Who is your favourite animated character? How about your favourite voice in a Disney film? A personal favourite is the booming, unmistakably silky tones of James Earl Jones as Mufasa in The Lion King. As soon as you hear it you know that this is the voice of a kind, strong father figure. His warm yet powerful baritone forms a sort of sonic blanket which instantly endears the character to us. It makes Mufasa’s death all the more sad and shocking: suddenly that voice has gone.
Directors Ron Clements and John Musker have been responsible for some of the best loved Disney animated features, including The Little Mermaid, Hercules and Aladdin. Their 1986 film The Great Mouse Detective features Vincent Price as the voice of the terrifying Professor Ratigan, yet it wasn’t until 1992 that Clements and Musker broke the mould by casting a true A-list celebrity in a lead role. “When we did Aladdin,” Clements reflects, “the idea of casting a big star like Robin Williams really hadn’t been done before. Angela Lansbury was a star in Beauty and the Beast, but not quite on the same level. Robin was a huge movie star; his career was arguably at its peak.”
Clements explains that he and Musker wrote the part of the Genie with Williams in mind: “We both thought that Robin would be perfect for that character. He was a famous person but he was also the only actor we had in mind, so the role was designed for him.” The Genie is one of Disney’s best loved characters, one that set the benchmark for voice acting. Regardless of an actor’s celebrity, however, Clements and Musker insist that they always strive to find the best voice for any given part: “We always want to find a great voice, someone that really fits that character and makes it come to life. That way you can inspire the animators and make the animation that much better.”
In the case of the Genie, Disney animators would go into the studio and sketch Robin Williams at work, as Musker recalls: “We would have animators generally attend the voice sessions. Sometimes we would videotape the actors when they were recording their voiceovers so that the animators could go back later and refer to their physical characteristics and performance.” Although it is not a prerequisite that an animated character must look like its actor counterpart, some resemblance can apparently aid the animation process.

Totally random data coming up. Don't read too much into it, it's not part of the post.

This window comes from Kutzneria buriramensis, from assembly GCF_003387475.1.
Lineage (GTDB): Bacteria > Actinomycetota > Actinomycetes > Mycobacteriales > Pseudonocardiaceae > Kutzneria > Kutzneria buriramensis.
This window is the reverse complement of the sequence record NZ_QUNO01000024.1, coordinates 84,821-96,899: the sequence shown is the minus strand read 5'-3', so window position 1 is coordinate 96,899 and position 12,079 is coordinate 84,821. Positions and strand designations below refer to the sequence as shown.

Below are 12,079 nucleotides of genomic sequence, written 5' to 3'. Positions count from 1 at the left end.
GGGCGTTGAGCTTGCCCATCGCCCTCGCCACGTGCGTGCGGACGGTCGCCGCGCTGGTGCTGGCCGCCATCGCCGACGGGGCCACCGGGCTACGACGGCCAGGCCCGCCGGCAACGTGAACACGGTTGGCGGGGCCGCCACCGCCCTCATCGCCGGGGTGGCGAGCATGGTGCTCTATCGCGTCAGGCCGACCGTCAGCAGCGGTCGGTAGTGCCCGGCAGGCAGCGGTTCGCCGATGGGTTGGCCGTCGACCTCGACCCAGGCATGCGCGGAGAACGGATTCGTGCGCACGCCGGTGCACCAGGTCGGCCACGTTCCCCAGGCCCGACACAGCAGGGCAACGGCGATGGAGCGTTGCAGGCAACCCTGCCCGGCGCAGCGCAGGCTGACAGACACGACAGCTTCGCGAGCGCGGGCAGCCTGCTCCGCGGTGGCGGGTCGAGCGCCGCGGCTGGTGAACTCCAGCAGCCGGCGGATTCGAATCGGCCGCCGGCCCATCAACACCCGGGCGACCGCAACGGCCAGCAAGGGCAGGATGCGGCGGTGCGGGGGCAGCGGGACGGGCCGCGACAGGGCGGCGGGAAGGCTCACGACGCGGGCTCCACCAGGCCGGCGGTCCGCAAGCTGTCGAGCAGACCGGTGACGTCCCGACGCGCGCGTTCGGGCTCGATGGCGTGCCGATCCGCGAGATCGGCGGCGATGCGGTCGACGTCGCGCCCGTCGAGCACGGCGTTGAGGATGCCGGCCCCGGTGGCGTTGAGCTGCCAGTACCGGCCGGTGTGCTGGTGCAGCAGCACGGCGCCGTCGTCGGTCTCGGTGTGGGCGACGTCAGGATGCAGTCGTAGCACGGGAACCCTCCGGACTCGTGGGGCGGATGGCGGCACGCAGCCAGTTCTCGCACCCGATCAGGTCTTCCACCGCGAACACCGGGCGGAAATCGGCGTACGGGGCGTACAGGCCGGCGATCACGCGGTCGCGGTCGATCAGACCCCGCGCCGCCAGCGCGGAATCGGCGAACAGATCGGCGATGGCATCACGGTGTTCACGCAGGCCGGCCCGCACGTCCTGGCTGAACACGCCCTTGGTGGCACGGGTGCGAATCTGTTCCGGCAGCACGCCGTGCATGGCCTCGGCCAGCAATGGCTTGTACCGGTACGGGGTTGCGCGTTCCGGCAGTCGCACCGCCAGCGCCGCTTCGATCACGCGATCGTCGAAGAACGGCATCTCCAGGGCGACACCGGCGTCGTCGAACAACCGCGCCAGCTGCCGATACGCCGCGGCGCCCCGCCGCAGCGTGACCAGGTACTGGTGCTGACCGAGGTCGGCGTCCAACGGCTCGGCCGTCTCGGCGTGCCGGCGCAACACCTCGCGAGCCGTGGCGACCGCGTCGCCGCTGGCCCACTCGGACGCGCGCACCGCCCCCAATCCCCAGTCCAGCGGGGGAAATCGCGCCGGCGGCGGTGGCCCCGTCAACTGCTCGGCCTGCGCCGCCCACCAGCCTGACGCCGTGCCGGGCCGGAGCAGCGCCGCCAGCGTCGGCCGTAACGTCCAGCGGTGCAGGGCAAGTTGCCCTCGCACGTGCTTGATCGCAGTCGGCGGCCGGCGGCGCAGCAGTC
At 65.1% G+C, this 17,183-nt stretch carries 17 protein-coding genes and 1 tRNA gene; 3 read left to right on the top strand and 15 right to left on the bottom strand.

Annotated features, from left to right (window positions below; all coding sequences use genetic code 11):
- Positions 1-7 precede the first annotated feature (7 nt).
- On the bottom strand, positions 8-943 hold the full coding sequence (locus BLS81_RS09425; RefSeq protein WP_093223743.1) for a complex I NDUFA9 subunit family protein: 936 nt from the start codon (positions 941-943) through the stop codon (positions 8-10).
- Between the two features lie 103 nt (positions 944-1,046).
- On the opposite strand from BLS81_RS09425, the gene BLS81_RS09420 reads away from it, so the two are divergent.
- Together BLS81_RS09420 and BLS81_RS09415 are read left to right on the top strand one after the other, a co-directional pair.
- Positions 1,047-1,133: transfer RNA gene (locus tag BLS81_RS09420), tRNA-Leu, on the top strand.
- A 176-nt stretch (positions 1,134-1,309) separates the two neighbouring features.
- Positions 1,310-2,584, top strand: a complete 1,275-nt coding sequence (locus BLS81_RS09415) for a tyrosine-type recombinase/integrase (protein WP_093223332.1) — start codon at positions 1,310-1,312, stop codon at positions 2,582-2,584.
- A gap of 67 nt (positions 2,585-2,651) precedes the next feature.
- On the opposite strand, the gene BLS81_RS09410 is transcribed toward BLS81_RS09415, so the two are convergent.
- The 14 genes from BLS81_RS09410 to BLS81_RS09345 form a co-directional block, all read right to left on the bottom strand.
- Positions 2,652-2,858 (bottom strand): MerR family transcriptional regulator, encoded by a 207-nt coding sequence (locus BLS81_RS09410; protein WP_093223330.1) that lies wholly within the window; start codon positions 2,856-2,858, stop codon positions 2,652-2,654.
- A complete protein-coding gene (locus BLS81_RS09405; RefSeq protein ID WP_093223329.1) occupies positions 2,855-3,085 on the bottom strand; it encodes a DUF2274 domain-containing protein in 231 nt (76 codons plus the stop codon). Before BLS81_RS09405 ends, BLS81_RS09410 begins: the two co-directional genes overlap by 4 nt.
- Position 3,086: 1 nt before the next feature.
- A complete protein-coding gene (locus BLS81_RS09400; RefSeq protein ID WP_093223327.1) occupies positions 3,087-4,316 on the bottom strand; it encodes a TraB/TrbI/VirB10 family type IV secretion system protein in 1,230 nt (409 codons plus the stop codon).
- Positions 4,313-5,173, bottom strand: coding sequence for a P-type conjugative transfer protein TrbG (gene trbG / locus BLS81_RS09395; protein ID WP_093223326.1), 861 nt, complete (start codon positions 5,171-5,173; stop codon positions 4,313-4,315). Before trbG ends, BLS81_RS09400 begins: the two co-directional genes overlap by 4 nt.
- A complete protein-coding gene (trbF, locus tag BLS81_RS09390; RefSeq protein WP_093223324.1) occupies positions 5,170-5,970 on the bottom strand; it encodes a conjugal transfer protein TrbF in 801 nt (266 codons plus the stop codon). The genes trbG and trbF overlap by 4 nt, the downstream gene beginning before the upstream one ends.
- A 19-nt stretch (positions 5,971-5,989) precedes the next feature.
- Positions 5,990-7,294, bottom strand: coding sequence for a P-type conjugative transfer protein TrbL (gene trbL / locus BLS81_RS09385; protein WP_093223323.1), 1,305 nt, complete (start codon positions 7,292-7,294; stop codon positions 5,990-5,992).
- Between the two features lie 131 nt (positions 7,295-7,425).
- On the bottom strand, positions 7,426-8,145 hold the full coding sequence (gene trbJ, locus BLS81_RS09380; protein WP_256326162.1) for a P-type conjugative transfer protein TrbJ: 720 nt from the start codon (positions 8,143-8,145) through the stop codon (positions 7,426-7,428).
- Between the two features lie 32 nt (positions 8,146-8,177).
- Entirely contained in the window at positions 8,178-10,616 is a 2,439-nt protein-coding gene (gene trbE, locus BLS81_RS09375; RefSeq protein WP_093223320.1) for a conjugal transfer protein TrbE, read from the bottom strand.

Musker reveals that in Aladdin, similarities between the Genie and Williams had to be toned down, but there are breadcrumbs of Williams within the lines of the character: “Mannerisms and certain facial expressions have crept into characters or influenced the way they look. We did a very early version of the Genie that was very much influenced by Robin, and we realised it was too close to him. We wanted the character to be a big metamorphic guy, that’s bigger than life and bald headed and barrel chested. So his design was altered, although some of the facial features – the large jaw, the sharp nose and some expression around the eyes – retained just a hint of Robin.”
In their new film Moana, Clements and Musker didn’t directly draw anything from Dwayne Johnson’s physical appearance for the character Maui, but they did borrow a signature expression from his wrestling days: “Of course we took the people’s eyebrow, we put that in the animation as a shout out to Dwayne and a little in-joke to all his fans. He’s a big strong guy but other than that we didn’t take Dwayne’s expressions or features and fit them onto Maui’s face.”
Robin Williams’ Genie is that rare, perfect blend of charisma, comic timing and familiarity, a talented actor elevating Disney’s time-honoured animating skill. It’s no surprise that famous voices became a staple of mainstream animation after Aladdin. You recognise the fact that it is, quite clearly, Robin Williams, and yet his larger-than-life personality compliments without ever overshadowing the character or film. So, the next time you settle down with your favourite Disney film, remember to listen carefully to the famous voice behind your favourite character.
Published 30 Nov 2016
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